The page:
When most people are involved in a negligence lawsuit, they expect at the end to receive sufficient compensation to address the harm they have suffered, and indeed, that is the aim of most proceedings. However, what many do not know is that their award will often be reduced, because it is rare that either the plaintiff or the defendant is totally blameless in an accident. This doctrine is referred to as comparative fault.
Contributory Negligence vs. Comparative Fault
In most accident cases, the first question that is asked is who is at fault. Historically, under common law, if it was determined that the plaintiff played any role in their own injuries, it acted as a complete bar to recovery. The rationale at the time was that everyone had a duty to take reasonable steps to prevent themselves from sustaining injury, and if they failed in that duty, they might be barred from recovery.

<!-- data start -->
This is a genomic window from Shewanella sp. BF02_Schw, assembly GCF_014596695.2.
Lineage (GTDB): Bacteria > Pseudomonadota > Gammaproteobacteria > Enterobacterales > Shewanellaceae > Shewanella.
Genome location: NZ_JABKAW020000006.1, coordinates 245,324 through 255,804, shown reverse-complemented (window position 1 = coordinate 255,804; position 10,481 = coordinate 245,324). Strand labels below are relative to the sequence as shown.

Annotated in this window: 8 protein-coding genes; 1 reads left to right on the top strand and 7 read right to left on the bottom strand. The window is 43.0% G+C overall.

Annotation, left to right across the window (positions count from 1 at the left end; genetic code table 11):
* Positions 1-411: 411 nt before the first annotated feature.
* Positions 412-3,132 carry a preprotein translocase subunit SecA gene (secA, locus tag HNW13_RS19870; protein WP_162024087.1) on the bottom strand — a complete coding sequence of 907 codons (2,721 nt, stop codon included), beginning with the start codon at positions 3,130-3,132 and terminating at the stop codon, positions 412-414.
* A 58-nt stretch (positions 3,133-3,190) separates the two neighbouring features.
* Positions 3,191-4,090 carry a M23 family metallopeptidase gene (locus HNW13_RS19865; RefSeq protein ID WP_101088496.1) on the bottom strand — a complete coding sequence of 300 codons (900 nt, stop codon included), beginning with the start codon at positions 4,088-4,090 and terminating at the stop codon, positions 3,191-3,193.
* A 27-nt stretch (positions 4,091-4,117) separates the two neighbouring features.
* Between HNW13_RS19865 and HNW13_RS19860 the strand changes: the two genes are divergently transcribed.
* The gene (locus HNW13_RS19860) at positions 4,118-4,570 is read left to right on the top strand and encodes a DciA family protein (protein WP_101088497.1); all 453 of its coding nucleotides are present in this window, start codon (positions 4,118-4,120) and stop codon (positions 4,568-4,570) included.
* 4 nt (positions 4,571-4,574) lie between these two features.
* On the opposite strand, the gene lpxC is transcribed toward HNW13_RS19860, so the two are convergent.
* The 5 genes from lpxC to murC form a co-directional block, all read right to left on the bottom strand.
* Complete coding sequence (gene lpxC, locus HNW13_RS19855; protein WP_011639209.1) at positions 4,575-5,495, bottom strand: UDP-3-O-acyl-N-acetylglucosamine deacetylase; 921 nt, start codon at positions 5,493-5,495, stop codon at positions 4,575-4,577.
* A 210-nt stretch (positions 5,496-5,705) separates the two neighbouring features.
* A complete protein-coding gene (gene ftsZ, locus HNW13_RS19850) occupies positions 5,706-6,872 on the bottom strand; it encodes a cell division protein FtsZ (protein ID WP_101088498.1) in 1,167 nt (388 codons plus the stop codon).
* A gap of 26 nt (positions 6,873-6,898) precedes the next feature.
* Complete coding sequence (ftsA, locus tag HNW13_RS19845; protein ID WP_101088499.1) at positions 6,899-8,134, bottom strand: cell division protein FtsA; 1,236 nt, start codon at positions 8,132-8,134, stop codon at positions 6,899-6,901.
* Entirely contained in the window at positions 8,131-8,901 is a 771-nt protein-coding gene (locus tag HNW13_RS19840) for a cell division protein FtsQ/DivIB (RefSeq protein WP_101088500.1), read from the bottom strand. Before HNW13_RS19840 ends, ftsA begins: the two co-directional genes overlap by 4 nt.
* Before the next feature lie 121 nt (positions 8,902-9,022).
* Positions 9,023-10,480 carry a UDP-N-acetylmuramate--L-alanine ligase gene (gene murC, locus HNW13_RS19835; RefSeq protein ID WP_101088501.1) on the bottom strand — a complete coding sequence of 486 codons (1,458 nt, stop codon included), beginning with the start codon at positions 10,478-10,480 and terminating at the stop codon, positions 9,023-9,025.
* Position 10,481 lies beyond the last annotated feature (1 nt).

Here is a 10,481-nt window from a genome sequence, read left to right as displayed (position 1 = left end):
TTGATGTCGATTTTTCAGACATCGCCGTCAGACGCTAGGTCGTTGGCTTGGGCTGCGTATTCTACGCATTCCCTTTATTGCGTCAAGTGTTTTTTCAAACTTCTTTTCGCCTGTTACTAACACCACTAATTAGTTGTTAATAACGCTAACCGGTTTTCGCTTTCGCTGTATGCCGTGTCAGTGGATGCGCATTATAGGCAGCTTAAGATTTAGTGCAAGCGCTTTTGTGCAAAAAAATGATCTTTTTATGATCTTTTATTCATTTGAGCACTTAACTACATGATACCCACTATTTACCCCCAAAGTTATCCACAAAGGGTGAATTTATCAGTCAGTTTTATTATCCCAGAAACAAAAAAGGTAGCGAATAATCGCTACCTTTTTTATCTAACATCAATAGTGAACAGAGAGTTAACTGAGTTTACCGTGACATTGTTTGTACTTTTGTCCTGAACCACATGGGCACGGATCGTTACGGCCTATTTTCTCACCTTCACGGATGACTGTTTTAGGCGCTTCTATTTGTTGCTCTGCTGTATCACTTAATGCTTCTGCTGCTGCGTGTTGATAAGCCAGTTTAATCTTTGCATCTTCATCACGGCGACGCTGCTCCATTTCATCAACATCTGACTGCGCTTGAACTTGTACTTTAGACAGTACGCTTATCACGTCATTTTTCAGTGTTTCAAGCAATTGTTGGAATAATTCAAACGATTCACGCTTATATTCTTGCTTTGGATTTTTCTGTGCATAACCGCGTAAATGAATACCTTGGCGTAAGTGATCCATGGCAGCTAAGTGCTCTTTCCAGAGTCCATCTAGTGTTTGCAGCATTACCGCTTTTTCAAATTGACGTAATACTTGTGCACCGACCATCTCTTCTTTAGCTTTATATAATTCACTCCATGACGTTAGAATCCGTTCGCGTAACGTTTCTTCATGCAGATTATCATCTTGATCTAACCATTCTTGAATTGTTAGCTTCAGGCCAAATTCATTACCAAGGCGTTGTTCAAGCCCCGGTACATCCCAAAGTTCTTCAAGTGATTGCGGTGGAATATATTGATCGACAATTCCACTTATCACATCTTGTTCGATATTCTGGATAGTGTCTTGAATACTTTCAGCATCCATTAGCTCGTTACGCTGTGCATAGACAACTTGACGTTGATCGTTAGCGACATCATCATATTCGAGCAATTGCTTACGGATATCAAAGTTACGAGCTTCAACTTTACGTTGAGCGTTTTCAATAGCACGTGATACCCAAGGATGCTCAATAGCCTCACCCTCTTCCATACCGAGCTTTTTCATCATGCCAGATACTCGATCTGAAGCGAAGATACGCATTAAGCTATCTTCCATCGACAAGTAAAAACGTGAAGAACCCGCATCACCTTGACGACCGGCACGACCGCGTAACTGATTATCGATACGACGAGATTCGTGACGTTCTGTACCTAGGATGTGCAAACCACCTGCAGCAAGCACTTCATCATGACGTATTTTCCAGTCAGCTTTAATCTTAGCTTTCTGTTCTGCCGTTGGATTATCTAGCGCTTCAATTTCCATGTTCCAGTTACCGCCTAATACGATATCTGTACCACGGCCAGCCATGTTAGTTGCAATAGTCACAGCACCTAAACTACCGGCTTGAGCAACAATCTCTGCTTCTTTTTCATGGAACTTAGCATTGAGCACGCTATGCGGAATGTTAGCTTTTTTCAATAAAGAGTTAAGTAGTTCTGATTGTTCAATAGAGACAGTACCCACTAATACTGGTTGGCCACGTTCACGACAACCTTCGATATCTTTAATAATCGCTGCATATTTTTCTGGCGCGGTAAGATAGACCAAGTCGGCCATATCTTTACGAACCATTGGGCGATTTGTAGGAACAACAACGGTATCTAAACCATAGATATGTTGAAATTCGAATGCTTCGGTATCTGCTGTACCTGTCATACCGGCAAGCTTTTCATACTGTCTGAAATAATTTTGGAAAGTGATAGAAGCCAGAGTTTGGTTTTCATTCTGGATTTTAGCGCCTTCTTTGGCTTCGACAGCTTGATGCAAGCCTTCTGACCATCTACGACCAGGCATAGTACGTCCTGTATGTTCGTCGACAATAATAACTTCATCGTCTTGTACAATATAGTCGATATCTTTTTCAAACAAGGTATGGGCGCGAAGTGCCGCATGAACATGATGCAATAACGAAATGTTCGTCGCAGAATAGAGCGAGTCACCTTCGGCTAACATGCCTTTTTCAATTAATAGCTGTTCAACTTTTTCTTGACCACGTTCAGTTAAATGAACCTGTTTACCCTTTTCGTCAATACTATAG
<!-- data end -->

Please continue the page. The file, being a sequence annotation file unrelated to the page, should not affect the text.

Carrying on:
Gradually, however, the states have begun to shy away from this rule, primarily on public policy grounds. Public policy is a concept that states that a law or decision should not shock the conscience of the public, and to completely deprive an injured plaintiff of recovery based on perhaps 5 percent contributory negligence was often seen as unjust. There are very few jurisdictions nowadays that retain the pure contributory negligence standard; almost all have shifted to the comparative fault standard (including Illinois), which holds that if a plaintiff is more than 50 percent at fault for their own injuries, no recovery is possible....